Monday, March 26, 2007

One God, One Truth, Two Books

"All truth," we are often reminded, "is God's truth." Fair enough... But if God is the author of two books, the book of nature given through general revelation and the book of Scripture given by special revelation, then our well-worn slogan will need some nuancing before it will ellicit anything more than a yawn.

Few today would deny that it is the existence of some "higher power" that makes truth real and knowable by human beings (the overwhelming majority of Americans are theists, meaning the standards of qualification, obviously, are not that high). But when it comes to actually studying God's truth, and in particular his first book, the book of nature, how important is it to emphasize the God behind it all? Or to state the question with more specificity: When determining the freezing point of water, how crucial is it to highlight the fact that it is God who, before the foundation of the earth, sovereignly ordained the answer to be 32°?

Westminster Seminary California professor Dennis Johnson writes:
"... If we deny or minimize the motif of common grace, we run the risk of intellectual arrogance, a defensive isolationism from the culture in general and the academy in particular.... A devaluation of God's goodness in common grace may also foster an anti-intellectualism that despises God's general revelation in the created order and his providential dealings in history. Spiritually, ignoring common grace may foster attitudes of suspicion, antipathy, and contempt toward non-Christians" ("Spiritual Antithesis: Common Grace and Practical Theology," Westminster Theological Journal Vol. 64 [2002] 73-94).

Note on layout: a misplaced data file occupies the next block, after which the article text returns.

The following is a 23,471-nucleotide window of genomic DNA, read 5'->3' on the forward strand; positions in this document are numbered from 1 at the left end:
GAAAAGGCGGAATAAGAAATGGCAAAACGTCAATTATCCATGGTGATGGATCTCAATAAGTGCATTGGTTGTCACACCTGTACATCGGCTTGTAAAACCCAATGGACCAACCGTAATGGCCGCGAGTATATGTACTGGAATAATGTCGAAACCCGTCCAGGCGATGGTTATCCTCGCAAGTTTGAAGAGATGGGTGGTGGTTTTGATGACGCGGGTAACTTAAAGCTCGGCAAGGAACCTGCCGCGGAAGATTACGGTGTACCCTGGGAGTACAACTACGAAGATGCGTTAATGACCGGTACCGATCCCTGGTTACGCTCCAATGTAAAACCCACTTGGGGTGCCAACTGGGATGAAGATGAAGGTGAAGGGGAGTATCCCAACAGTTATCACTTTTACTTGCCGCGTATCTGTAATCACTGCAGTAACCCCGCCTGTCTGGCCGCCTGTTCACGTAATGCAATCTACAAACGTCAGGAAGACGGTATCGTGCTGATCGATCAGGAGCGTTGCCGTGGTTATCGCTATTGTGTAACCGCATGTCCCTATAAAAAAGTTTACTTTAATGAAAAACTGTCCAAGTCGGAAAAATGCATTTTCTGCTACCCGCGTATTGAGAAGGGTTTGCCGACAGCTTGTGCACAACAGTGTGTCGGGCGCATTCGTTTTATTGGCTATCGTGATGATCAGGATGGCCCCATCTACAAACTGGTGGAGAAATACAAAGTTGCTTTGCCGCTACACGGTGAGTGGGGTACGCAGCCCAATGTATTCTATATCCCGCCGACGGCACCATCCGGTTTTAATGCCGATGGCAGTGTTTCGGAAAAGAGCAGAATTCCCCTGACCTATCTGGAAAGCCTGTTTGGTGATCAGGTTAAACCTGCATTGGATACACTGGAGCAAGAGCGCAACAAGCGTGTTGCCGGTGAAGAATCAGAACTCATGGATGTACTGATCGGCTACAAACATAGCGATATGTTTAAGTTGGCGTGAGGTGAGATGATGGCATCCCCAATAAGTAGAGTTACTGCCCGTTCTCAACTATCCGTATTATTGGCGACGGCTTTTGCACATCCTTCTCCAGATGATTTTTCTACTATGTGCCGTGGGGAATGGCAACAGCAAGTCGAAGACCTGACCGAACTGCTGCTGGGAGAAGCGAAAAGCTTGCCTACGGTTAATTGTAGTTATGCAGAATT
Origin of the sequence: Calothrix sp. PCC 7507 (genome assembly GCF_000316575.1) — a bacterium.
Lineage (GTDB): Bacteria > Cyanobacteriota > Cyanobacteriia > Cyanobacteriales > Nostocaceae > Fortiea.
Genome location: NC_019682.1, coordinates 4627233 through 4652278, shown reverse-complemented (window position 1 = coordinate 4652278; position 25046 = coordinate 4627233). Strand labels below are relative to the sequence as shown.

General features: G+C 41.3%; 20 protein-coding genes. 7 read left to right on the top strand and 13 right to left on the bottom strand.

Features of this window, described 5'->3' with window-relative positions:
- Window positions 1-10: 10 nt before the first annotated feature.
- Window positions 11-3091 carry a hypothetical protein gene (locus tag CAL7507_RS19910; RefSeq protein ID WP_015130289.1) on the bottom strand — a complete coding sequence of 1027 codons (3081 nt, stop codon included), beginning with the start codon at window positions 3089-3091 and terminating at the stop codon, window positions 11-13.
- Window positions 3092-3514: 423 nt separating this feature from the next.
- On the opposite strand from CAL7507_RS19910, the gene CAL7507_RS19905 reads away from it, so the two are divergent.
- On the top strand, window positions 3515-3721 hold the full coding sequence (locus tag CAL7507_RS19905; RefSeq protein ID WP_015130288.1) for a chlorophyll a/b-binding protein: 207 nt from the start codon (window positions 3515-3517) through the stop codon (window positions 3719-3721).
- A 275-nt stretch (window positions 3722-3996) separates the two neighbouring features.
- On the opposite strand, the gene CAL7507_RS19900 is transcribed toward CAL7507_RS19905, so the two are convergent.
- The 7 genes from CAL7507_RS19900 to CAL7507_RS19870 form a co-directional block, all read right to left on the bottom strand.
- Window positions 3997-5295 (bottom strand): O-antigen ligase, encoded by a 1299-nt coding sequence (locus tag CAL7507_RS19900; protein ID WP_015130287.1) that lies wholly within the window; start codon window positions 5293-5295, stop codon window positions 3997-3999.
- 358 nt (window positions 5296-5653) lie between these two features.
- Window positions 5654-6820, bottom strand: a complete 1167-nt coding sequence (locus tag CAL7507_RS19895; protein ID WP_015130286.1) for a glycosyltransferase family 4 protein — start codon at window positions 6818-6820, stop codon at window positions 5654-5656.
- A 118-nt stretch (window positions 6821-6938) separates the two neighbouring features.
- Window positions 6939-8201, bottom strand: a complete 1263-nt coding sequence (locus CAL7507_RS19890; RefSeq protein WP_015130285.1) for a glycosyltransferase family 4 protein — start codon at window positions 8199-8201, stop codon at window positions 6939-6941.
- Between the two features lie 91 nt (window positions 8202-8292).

If those subjects about which God has not spoken directly in his Word are therefore to be considered common (i.e., neither demonic nor divine), does this mean we can study them with, and be taught them by, pagans idolaters with no regard for God and his law? And will our studies in this environment be unavoidably deficient?

Or more simply, how much educational value are we to expect from the fact that all truth is God's?